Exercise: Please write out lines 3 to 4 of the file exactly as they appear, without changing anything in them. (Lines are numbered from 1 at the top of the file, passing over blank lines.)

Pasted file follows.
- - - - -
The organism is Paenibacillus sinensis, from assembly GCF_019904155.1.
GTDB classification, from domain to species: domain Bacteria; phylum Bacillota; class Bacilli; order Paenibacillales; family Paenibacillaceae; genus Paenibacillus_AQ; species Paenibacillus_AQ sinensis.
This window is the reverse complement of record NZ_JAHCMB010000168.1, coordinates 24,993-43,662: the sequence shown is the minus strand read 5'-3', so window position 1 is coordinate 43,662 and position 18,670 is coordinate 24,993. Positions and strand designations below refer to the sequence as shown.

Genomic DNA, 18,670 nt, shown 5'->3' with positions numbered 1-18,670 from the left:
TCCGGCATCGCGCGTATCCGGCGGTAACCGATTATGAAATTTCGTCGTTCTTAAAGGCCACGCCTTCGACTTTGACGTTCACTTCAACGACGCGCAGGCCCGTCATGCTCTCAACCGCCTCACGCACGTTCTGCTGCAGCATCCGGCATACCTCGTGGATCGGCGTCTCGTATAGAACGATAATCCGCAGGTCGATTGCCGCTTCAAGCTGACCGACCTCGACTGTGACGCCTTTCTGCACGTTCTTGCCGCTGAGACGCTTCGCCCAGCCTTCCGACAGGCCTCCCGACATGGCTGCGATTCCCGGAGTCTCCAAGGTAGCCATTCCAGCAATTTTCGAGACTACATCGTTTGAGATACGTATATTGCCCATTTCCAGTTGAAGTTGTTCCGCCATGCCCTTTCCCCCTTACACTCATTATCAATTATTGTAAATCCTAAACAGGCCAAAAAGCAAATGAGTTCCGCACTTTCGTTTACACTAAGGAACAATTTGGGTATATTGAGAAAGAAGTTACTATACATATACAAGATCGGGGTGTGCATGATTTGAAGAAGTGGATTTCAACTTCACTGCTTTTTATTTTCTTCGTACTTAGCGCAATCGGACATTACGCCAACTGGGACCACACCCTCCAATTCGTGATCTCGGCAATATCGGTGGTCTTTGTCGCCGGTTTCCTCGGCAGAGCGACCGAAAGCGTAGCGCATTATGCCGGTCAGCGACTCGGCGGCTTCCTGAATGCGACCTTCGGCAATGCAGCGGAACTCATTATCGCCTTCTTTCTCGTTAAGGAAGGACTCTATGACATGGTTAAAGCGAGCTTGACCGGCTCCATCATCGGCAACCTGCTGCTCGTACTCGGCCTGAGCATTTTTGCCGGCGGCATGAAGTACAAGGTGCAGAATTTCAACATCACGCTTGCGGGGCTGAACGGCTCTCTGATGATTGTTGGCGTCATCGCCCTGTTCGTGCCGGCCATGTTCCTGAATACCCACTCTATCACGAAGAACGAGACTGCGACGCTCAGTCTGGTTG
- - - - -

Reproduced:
This window is the reverse complement of record NZ_JAHCMB010000168.1, coordinates 24,993-43,662: the sequence shown is the minus strand read 5'-3', so window position 1 is coordinate 43,662 and position 18,670 is coordinate 24,993. Positions and strand designations below refer to the sequence as shown.

Genomic DNA, 18,670 nt, shown 5'->3' with positions numbered 1-18,670 from the left: